Upon moving to Dubai last week, Andrew Flintoff's only real gripe was that the Coronation Street episodes shown on UAE television are six months behind the UK. It is one of life's petty frustrations, turning on the box to see something you have already watched before. A bit like 50-over internationals, which seem to have been on a permanent loop for years, full of formulaic story-lines and highly predictable plot twists.
And Flintoff himself has proved there is little new under the sun. The 'world's most exciting all-rounder retires from Test cricket in order to prolong his limited-overs career' line is an old one, too. Or that the burly Lancastrian enjoys a similar renaissance to Shahid Afridi, the thriving Pakistan all-rounder, if his inconsiderate body does allow him back to the international crease. Afridi pursued the same mode of thinking as Flintoff when, in April 2006 and aged only 26, he announced his retirement from the longest format.
He was of perfectly sound fitness. However, the Pathan hero had "fallen in with the wrong crowd" as Mushtaq Mohammed, another former Pakistan captain and leg-spinning all-rounder of great repute, put it at the time. Happily, Afridi's retirement back then was so brief, it was practic-ally a text message. Three years on, and 13 years after he first introduced himself to the game with all the reticence of a fog-horn, he has reached the peak of his powers.
Amid the hullaballoo which accompanies every move he makes on the field, it may have been difficult to discern. But lately Afridi has married together his sublime gifts with a maturity that was always claimed to be beyond him. When Pakistan begin their Champions Trophy tilt against the second-string West Indians at The Wanderers tomorrow, Afridi will line up in Younus Khan's side, as Pakistan's vice-captain.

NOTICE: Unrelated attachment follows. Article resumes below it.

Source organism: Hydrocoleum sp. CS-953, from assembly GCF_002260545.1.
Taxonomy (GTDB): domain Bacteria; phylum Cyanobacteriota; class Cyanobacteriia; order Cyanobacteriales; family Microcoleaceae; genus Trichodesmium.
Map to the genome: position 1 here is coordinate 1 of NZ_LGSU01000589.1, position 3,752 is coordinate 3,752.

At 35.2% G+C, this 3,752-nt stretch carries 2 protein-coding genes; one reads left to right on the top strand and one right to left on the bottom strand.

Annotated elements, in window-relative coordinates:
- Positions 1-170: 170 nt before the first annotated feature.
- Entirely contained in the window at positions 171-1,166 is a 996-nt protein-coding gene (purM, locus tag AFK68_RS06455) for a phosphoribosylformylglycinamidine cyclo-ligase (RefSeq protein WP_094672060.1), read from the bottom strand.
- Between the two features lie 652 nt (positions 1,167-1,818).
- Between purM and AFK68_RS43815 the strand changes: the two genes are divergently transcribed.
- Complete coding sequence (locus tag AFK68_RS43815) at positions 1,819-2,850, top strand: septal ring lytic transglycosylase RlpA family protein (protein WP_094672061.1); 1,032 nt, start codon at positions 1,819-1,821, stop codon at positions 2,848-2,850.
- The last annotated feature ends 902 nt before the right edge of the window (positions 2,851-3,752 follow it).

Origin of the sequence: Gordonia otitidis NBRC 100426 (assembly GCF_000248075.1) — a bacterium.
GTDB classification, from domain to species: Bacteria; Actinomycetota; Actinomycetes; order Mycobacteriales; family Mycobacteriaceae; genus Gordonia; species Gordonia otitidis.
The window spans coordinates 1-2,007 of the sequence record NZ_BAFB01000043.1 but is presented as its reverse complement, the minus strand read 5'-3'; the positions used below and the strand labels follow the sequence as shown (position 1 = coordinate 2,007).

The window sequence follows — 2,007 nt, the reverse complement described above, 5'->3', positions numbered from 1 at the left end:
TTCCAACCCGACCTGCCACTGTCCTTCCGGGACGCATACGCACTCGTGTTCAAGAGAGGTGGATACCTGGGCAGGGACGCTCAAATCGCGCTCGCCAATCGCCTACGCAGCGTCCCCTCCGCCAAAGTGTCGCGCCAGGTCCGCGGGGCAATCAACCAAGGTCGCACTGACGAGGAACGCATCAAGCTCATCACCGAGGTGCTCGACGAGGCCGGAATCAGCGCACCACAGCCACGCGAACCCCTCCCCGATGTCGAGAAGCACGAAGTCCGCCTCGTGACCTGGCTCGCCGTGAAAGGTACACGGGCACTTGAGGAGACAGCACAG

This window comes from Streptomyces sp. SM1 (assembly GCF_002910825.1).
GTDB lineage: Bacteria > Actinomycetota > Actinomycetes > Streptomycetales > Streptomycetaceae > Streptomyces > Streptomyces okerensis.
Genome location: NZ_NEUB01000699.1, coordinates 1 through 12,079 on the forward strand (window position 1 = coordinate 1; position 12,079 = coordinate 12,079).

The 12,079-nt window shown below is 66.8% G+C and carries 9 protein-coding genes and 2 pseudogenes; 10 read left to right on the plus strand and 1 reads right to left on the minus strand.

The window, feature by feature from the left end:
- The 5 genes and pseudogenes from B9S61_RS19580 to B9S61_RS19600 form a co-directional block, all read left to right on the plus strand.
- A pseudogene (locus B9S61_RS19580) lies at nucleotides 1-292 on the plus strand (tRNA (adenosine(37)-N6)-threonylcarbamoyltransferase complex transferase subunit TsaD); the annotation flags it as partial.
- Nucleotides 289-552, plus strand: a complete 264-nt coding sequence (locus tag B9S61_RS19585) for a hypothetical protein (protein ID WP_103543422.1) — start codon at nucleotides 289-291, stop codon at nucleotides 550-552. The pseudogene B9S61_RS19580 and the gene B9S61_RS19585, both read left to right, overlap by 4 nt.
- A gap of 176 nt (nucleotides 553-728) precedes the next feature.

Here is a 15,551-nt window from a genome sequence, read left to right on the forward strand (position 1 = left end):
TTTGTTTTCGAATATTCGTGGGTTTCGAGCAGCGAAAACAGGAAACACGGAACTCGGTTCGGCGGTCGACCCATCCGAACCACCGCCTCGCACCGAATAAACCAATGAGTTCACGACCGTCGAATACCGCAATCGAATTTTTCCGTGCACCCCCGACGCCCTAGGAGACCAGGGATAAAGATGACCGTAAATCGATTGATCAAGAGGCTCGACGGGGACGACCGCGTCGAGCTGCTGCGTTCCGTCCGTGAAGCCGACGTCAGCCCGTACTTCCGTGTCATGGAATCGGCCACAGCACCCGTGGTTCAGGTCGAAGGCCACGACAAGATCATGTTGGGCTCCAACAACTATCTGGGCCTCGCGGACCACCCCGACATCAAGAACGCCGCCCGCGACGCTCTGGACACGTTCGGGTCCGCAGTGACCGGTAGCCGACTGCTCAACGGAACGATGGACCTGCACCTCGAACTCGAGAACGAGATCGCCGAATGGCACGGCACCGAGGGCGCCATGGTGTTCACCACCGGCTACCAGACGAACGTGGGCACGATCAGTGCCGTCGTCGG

He goes one better than that in the 20-over format, from which Younus retired after delivering the World Twenty20 crown to his people in June. Shahid Afridi. Captain. It sounds strange, doesn't it? If the captaincy was decided by box-office popularity alone he would, of course, have been the No 1 for years. At a function organised in honour of his World Twenty20 exploits last week, one former chairman of the Pakistan board said: "Afridi, without any shadow of doubt, is Pakistan cricket history's most popular player."
That seems something of a sweeping assertion when considered against the claims of Imran Khan, Wasim Akram, Javed Miandad or even Inzamam-ul-Haq. But try pleading the case against to his fan club, who are likely to be out in force again when Pakistan visit the UAE for their series against New Zealand next month - so long as he is still playing in the one-day format. Reports from his homeland last week suggested that Afridi might consider giving up if he did not reach the heights this month in South Africa, where he was named the player of the tournament at the 2007 World Twenty20.
Yet the all-rounder, 29, refuted the idea. He is committed to the cause in both forms, and recently turned down an offer to represent Tasmania over the winter because he wants to focus on Pakistan's forthcoming tour of Australia. "Obviously, I want to do well in the Champions Trophy which is like a mini-World Cup with all top teams participating, and will be disappointed if I fail to deliver during the event," he said this week.
"But I have no plans of giving up the game after that. In fact, I am enjoying the game more than ever now." email@example.com